Alice in Exile

By Piers Paul Read
(St. Martin's Griffin, Paperback, 9780312325787, 352pp.)

Publication Date: March 2004

Other Editions of This Title: Hardcover, Hardcover

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Alice in Exile is Piers Paul Read's triumphant return to the fiction for which he is widely praised: romantic, dramatic, and rich with detail. It features Alice Fry--an independent woman in a world ruled by men--and the two men who love her. It is 1913 when Alice meets Edward Cobb, the eligible son of a baronet. When Alice's father, a radical publisher, gets involved in a scandal, Edward breaks off their engagement, unaware that Alice is expecting his child. Desperate, she travels to Russia to serve as a governess for charming Baron Rettenberg, as the Russian Revolution and World War I rage on.

About the Author

Piers Paul Read studied history at Cambridge and is the author of thirteen acclaimed novels and five works of nonfiction, including the international bestseller Alive! and, most recently, The Templars. His previous novels have won the Hawthornden Prize and the Geoffrey Faber, Somerset Maugham, and James Tait Black Awards. He is married with four children and lives in London.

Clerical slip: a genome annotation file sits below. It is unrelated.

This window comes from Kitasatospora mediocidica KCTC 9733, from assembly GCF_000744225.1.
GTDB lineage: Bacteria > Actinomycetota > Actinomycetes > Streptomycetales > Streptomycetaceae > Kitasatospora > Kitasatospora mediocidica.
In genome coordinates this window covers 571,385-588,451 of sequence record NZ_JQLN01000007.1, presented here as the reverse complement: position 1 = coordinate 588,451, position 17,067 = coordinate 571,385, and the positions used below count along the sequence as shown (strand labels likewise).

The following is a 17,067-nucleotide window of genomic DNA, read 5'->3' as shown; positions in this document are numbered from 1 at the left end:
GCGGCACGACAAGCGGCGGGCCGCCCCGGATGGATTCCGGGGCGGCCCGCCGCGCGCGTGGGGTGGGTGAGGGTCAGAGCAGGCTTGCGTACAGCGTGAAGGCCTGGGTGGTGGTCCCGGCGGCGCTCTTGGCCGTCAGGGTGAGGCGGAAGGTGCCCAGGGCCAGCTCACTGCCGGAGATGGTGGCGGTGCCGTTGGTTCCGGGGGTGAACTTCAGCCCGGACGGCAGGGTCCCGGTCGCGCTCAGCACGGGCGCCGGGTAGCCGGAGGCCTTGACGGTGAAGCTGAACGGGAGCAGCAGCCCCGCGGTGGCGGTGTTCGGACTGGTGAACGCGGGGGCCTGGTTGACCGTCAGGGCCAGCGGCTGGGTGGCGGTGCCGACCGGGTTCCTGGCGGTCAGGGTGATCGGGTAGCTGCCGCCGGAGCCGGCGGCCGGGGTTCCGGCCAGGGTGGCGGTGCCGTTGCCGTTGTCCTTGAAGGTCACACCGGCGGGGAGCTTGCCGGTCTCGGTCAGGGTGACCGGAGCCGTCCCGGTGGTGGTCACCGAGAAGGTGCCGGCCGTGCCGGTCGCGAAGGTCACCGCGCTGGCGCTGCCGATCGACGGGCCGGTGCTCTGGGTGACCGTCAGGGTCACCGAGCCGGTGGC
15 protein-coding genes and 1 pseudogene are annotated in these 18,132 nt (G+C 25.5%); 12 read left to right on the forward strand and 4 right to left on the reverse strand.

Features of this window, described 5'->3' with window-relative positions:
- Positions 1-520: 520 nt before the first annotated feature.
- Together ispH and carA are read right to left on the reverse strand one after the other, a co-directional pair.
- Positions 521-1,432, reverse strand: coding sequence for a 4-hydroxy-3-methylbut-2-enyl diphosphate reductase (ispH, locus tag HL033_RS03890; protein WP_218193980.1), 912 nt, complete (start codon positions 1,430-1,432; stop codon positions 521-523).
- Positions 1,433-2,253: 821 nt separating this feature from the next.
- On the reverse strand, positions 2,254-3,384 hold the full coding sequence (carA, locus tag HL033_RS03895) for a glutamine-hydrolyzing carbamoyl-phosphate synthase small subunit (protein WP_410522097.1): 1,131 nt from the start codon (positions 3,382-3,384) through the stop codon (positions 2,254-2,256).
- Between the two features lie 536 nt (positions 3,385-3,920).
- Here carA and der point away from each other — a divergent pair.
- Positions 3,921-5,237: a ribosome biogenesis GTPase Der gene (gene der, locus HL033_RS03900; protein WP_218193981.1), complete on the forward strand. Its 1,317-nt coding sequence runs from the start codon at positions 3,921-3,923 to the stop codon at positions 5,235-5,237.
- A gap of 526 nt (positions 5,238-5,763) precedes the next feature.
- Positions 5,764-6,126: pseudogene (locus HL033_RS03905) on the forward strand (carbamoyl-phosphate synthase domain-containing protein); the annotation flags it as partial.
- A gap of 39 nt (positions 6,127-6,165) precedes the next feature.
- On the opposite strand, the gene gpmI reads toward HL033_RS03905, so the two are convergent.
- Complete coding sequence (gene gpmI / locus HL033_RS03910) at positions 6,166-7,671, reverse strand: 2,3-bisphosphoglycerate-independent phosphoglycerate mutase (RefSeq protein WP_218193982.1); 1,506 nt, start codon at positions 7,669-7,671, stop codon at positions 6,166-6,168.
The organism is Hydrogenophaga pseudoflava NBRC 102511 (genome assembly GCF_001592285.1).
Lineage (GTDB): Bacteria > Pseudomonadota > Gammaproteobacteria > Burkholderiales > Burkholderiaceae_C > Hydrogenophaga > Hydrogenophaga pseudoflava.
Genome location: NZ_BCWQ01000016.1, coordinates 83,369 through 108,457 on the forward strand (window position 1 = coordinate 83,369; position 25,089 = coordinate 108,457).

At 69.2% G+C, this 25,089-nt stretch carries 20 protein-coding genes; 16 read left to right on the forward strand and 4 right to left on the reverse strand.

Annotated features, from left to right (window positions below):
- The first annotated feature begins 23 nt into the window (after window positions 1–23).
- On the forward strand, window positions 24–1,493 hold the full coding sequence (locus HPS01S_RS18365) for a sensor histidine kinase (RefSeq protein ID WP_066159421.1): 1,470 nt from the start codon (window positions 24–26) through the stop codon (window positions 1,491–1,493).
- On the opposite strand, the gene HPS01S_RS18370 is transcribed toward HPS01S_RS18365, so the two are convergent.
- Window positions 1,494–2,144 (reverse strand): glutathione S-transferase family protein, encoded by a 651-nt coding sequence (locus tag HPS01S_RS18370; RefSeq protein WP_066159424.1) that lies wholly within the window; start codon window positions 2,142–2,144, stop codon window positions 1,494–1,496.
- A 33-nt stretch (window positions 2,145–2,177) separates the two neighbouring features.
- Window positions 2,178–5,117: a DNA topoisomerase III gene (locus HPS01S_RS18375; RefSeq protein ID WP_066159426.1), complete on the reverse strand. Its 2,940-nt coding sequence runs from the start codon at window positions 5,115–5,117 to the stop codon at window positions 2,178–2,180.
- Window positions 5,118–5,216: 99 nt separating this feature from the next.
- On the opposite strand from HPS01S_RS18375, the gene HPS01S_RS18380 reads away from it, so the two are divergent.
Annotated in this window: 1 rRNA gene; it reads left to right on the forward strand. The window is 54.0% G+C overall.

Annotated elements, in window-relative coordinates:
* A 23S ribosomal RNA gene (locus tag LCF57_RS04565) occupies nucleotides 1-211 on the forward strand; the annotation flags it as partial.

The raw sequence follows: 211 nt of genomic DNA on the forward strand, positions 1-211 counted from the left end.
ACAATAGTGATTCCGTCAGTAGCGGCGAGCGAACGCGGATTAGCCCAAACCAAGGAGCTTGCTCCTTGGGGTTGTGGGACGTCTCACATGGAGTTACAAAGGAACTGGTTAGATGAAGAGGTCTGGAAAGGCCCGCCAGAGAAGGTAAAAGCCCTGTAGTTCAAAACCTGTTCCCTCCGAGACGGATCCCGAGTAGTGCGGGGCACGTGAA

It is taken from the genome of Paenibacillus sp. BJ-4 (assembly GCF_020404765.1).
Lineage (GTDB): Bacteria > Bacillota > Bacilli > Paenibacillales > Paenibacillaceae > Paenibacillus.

Praise For Alice in Exile

"Alice in Exile is profoundly conventional, absolutely old-fashioned, and I confess to having missed a highly advertised fiesta in a Mexican mountain town just so I could stay in the hotel and find out what happened, from 1913 to 1920, to Alice Fry, her ninny upper-class English lover, Edward Cobb, and her aristocratic Russian protector, Pavel Rettenberg, who ends up being the love of her life." --Carolyn See, Washington Post

"Finally, a heroine you can love and remember. . . . It is actually difficult to put the book down. . . . This is a book of great compassion, lively dialogue and fine romance. You leave the feast feeling stirred and contented." --Houston Chronicle

"Few writers bring the past to life as vividly as Piers Paul Read. . . . Anyone who has enjoyed the best novels of Sebastian Faulks or William Boyd will love this one, and probably find it even better. . . . Utterly gripping. It couldn't be better told." --The Scotsman (U.K.)

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